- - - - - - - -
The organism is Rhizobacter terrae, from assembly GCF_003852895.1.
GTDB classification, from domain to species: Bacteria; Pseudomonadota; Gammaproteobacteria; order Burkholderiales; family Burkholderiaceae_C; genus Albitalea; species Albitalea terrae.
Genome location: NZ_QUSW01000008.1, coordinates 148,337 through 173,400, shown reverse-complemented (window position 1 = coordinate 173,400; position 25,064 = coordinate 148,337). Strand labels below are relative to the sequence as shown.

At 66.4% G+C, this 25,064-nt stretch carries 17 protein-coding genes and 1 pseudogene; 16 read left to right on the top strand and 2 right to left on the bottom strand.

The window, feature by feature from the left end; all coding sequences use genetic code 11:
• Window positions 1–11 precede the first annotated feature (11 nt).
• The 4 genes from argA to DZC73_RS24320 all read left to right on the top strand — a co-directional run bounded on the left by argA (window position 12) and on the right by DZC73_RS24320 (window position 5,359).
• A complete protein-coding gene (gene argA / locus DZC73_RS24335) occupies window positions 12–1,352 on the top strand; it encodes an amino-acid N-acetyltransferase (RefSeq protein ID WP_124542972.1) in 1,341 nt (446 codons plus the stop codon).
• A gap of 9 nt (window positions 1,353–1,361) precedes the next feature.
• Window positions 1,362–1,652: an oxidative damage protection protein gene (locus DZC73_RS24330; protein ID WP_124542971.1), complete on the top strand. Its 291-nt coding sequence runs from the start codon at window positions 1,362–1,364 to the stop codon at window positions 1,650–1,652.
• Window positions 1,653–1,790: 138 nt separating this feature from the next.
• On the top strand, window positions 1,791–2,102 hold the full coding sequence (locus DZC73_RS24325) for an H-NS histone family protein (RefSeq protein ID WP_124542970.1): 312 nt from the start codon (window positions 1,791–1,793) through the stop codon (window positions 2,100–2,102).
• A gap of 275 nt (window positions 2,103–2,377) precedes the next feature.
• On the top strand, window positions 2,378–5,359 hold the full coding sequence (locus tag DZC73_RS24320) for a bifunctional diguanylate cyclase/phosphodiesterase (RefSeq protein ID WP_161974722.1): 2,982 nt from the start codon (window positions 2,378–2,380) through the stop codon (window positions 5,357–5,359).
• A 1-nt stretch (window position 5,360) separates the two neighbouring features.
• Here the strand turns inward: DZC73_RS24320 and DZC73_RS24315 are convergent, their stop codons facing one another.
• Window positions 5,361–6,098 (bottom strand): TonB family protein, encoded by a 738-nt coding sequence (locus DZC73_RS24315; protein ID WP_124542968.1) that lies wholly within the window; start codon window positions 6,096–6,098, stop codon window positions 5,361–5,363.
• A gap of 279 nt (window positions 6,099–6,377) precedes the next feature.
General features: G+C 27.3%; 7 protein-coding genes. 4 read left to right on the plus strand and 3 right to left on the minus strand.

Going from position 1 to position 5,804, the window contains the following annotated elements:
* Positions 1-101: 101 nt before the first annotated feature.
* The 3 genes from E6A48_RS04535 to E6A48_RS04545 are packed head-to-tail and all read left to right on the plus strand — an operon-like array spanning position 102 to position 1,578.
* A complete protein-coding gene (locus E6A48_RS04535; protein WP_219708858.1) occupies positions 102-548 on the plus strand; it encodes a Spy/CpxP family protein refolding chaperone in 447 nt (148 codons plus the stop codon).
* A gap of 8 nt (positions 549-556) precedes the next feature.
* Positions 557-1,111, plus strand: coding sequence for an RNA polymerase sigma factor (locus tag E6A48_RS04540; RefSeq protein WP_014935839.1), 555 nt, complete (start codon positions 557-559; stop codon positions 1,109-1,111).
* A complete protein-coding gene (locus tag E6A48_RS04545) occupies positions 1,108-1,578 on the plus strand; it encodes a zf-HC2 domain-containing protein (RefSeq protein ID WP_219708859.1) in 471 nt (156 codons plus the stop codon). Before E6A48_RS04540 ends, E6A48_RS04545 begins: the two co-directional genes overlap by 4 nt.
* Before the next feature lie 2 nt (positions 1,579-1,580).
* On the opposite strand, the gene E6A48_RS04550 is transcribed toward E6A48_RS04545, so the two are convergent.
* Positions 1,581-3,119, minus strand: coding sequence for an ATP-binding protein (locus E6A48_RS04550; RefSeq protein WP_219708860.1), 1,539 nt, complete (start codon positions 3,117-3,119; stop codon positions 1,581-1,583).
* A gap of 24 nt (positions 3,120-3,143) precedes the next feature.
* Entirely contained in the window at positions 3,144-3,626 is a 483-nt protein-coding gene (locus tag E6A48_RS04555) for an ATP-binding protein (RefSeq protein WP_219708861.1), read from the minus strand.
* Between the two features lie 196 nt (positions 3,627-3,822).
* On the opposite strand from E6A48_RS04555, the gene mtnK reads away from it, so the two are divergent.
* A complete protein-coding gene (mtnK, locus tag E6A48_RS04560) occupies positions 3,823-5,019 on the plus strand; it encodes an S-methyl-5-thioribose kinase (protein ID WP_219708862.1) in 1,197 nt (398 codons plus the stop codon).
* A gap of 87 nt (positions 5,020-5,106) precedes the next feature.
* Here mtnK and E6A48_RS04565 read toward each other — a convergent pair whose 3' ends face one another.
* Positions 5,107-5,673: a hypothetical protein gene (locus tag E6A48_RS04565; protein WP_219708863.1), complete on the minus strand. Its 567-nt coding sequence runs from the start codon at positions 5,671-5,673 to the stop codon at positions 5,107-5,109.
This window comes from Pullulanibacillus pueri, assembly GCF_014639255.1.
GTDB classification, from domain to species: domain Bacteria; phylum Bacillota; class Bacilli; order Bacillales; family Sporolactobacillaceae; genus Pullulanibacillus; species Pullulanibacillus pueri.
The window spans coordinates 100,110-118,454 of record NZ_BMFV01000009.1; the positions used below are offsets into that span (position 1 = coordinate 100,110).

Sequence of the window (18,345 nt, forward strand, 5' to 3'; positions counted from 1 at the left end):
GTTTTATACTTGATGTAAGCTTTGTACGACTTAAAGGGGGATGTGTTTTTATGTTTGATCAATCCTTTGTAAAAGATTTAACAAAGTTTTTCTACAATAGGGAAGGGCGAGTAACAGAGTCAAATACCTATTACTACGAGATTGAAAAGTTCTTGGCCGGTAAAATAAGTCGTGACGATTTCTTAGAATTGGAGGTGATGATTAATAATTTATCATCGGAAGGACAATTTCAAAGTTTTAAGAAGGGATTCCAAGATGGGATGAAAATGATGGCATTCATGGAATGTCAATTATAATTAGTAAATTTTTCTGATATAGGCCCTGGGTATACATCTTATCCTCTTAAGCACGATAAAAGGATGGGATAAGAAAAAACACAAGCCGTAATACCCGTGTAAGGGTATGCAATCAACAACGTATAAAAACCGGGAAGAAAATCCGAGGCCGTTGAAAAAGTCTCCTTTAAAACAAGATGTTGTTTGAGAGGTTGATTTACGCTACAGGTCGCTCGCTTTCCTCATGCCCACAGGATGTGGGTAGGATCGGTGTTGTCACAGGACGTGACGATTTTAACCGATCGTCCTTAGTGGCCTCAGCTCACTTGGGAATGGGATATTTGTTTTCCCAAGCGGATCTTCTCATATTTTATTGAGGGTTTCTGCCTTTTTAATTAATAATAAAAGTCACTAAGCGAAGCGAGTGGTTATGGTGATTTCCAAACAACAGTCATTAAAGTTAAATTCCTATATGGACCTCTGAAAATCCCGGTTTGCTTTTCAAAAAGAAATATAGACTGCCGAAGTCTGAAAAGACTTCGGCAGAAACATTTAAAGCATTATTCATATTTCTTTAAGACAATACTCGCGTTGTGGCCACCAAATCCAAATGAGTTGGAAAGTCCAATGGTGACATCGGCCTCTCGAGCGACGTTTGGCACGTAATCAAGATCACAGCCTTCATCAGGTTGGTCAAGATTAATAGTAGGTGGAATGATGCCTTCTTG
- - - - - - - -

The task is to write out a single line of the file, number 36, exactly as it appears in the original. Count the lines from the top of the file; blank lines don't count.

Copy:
* Here mtnK and E6A48_RS04565 read toward each other — a convergent pair whose 3' ends face one another.